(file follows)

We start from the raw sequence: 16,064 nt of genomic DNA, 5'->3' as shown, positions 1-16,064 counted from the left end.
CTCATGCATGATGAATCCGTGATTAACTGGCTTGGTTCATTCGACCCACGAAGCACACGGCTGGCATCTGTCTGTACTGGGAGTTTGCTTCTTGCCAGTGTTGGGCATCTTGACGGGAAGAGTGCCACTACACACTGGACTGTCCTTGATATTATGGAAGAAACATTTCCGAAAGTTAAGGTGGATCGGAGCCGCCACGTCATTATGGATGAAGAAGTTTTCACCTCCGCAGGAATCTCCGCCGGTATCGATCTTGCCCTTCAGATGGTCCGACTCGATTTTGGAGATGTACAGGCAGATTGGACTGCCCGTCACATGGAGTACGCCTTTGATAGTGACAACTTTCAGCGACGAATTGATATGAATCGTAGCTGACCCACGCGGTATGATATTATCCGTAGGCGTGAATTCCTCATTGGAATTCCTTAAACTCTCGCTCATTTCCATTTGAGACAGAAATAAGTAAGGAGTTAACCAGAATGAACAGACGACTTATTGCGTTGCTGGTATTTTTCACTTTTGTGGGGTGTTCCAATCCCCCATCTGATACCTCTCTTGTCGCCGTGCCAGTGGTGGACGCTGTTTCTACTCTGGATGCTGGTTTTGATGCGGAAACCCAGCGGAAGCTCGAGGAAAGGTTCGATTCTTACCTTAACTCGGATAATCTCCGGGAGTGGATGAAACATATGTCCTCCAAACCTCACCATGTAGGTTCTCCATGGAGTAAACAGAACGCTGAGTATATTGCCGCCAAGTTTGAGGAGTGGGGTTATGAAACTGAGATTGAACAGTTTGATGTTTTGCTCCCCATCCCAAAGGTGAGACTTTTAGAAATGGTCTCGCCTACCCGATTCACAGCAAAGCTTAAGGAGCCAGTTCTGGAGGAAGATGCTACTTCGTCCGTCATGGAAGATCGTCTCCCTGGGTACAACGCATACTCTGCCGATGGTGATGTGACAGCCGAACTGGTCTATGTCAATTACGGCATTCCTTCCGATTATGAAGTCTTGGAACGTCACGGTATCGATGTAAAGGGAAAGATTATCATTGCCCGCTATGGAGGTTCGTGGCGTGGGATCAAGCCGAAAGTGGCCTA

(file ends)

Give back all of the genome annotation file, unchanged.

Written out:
We start from the raw sequence: 16,064 nt of genomic DNA, 5'->3' as shown, positions 1-16,064 counted from the left end.
CTCATGCATGATGAATCCGTGATTAACTGGCTTGGTTCATTCGACCCACGAAGCACACGGCTGGCATCTGTCTGTACTGGGAGTTTGCTTCTTGCCAGTGTTGGGCATCTTGACGGGAAGAGTGCCACTACACACTGGACTGTCCTTGATATTATGGAAGAAACATTTCCGAAAGTTAAGGTGGATCGGAGCCGCCACGTCATTATGGATGAAGAAGTTTTCACCTCCGCAGGAATCTCCGCCGGTATCGATCTTGCCCTTCAGATGGTCCGACTCGATTTTGGAGATGTACAGGCAGATTGGACTGCCCGTCACATGGAGTACGCCTTTGATAGTGACAACTTTCAGCGACGAATTGATATGAATCGTAGCTGACCCACGCGGTATGATATTATCCGTAGGCGTGAATTCCTCATTGGAATTCCTTAAACTCTCGCTCATTTCCATTTGAGACAGAAATAAGTAAGGAGTTAACCAGAATGAACAGACGACTTATTGCGTTGCTGGTATTTTTCACTTTTGTGGGGTGTTCCAATCCCCCATCTGATACCTCTCTTGTCGCCGTGCCAGTGGTGGACGCTGTTTCTACTCTGGATGCTGGTTTTGATGCGGAAACCCAGCGGAAGCTCGAGGAAAGGTTCGATTCTTACCTTAACTCGGATAATCTCCGGGAGTGGATGAAACATATGTCCTCCAAACCTCACCATGTAGGTTCTCCATGGAGTAAACAGAACGCTGAGTATATTGCCGCCAAGTTTGAGGAGTGGGGTTATGAAACTGAGATTGAACAGTTTGATGTTTTGCTCCCCATCCCAAAGGTGAGACTTTTAGAAATGGTCTCGCCTACCCGATTCACAGCAAAGCTTAAGGAGCCAGTTCTGGAGGAAGATGCTACTTCGTCCGTCATGGAAGATCGTCTCCCTGGGTACAACGCATACTCTGCCGATGGTGATGTGACAGCCGAACTGGTCTATGTCAATTACGGCATTCCTTCCGATTATGAAGTCTTGGAACGTCACGGTATCGATGTAAAGGGAAAGATTATCATTGCCCGCTATGGAGGTTCGTGGCGTGGGATCAAGCCGAAAGTGGCCTA